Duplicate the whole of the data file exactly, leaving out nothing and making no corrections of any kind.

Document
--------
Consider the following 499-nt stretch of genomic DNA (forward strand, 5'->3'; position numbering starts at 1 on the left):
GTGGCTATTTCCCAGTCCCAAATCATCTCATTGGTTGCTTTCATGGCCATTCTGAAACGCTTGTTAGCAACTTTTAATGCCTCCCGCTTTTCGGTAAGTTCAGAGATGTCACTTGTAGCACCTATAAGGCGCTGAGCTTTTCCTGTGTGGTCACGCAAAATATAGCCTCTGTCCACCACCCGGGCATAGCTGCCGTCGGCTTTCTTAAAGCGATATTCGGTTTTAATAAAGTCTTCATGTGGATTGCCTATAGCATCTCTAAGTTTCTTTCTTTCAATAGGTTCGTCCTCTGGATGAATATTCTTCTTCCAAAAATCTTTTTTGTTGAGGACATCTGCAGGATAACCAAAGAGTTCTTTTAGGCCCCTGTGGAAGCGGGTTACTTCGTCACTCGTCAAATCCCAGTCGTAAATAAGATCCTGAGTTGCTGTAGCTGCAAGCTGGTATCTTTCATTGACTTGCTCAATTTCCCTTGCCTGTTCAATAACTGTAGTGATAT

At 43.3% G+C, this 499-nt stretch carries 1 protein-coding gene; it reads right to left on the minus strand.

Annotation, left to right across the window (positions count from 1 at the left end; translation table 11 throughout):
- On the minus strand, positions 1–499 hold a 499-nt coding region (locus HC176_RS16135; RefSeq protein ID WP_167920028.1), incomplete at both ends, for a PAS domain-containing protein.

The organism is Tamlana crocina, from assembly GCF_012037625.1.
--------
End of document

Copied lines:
Consider the following 499-nt stretch of genomic DNA (forward strand, 5'->3'; position numbering starts at 1 on the left):
GTGGCTATTTCCCAGTCCCAAATCATCTCATTGGTTGCTTTCATGGCCATTCTGAAACGCTTGTTAGCAACTTTTAATGCCTCCCGCTTTTCGGTAAGTTCAGAGATGTCACTTGTAGCACCTATAAGGCGCTGAGCTTTTCCTGTGTGGTCACGCAAAATATAGCCTCTGTCCACCACCCGGGCATAGCTGCCGTCGGCTTTCTTAAAGCGATATTCGGTTTTAATAAAGTCTTCATGTGGATTGCCTATAGCATCTCTAAGTTTCTTTCTTTCAATAGGTTCGTCCTCTGGATGAATATTCTTCTTCCAAAAATCTTTTTTGTTGAGGACATCTGCAGGATAACCAAAGAGTTCTTTTAGGCCCCTGTGGAAGCGGGTTACTTCGTCACTCGTCAAATCCCAGTCGTAAATAAGATCCTGAGTTGCTGTAGCTGCAAGCTGGTATCTTTCATTGACTTGCTCAATTTCCCTTGCCTGTTCAATAACTGTAGTGATAT

At 43.3% G+C, this 499-nt stretch carries 1 protein-coding gene; it reads right to left on the minus strand.

Annotation, left to right across the window (positions count from 1 at the left end; translation table 11 throughout):
- On the minus strand, positions 1–499 hold a 499-nt coding region (locus HC176_RS16135; RefSeq protein ID WP_167920028.1), incomplete at both ends, for a PAS domain-containing protein.

The organism is Tamlana crocina, from assembly GCF_012037625.1.